Amur Leopard

Endangered Species

Species Info

The Amur leopard is a very rare leopard subspecies that lives only in the remote and snowy northern forests of eastern Russian’s Primorye region. Its former range included Korea and northern China, but the Amur leopard is now extinct in those countries. The Amur leopard is solitary, nimble-footed and strong. It carries and hides unfinished kills so that they are not taken by other predators. A 2007 survey counted only 14-20 adult Amur leopards and 5-6 cubs left.
Amur Leopard


Threats facing the species include habitat loss due to logging and road building. Another huge threat to the Amur leopard is poaching (illegal hunting). It is poached largely for its beautiful, spotted fur. Amur leopard skin, is being sold for $500 and $1,000 dollers. Another threat is global climate change.

Current conservation efforts

There is lots being done to safe these leopard. For example, The Pheonix Fund intends to provide anti-poaching protection. A highly skilled, mobile, law enforcement team with essential equipment has been selected to protect the leopards. They want to substantially reduce poaching of the Amur Leopard through strengthing law enforcement and habitat protection, improving data collection and nature protection legislation, educating the public, and engaging local communities in conservation efforts. Also WWF and TRAFFIC, the world’s largest wildlife trade monitoring network, help governments enforce domestic and international trade restrictions on Amur leopard products.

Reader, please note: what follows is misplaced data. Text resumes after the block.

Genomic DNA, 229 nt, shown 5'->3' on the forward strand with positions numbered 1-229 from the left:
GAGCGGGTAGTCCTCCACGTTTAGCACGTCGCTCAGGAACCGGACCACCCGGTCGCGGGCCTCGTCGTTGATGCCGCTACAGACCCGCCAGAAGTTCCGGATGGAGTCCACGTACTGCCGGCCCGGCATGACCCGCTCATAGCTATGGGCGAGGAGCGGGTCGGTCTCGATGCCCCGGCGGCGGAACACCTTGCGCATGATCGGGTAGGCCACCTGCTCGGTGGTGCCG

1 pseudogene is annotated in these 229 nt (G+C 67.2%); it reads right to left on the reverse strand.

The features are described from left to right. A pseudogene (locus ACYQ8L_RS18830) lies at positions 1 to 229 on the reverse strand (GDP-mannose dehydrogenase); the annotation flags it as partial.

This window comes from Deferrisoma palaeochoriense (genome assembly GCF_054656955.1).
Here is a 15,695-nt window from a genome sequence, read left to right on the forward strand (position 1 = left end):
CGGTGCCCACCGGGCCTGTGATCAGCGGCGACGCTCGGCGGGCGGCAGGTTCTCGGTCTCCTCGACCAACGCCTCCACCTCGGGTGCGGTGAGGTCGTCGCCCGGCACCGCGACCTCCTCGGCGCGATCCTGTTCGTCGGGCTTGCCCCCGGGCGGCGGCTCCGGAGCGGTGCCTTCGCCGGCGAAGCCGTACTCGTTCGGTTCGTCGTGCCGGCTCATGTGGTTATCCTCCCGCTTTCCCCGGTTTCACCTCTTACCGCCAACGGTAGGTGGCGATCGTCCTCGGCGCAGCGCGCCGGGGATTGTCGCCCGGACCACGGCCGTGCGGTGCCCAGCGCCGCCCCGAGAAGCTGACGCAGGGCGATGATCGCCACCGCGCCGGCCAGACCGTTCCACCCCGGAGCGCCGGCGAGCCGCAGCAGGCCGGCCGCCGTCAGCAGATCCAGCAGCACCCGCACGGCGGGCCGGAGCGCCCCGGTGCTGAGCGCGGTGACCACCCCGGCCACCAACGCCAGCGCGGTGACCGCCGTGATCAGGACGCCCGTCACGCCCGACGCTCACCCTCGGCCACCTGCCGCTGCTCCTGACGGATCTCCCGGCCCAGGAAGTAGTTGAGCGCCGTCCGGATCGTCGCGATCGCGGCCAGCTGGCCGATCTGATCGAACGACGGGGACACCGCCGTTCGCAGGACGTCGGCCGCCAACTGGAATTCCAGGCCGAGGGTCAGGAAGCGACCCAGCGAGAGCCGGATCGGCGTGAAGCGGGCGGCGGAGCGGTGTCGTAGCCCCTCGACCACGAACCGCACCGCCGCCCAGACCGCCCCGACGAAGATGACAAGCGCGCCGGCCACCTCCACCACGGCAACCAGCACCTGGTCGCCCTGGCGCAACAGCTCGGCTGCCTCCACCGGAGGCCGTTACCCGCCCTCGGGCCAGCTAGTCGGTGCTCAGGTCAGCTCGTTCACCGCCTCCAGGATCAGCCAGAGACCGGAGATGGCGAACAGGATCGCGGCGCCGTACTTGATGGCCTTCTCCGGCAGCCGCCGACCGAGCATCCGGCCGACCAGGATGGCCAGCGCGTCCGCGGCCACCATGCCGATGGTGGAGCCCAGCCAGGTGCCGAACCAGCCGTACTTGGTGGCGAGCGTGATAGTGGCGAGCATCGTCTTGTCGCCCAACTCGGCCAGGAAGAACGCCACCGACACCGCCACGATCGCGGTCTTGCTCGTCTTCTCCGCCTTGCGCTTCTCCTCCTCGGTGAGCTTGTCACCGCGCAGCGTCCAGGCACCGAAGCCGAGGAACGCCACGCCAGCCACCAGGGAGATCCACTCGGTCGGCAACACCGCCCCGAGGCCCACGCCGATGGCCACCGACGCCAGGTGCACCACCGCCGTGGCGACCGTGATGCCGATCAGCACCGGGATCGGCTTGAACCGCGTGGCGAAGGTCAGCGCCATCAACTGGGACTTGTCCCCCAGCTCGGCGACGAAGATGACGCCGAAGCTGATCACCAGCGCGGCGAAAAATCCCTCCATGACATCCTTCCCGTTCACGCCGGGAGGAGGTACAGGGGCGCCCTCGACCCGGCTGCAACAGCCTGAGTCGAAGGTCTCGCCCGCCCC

The Amur leopard is important ecologically, economically and culturally. Conservation of its habitat benefits other species, including Amur tigers and prey species like deer. With the right conservation efforts, we can bring them back and keep them around for a long time.

How we can help

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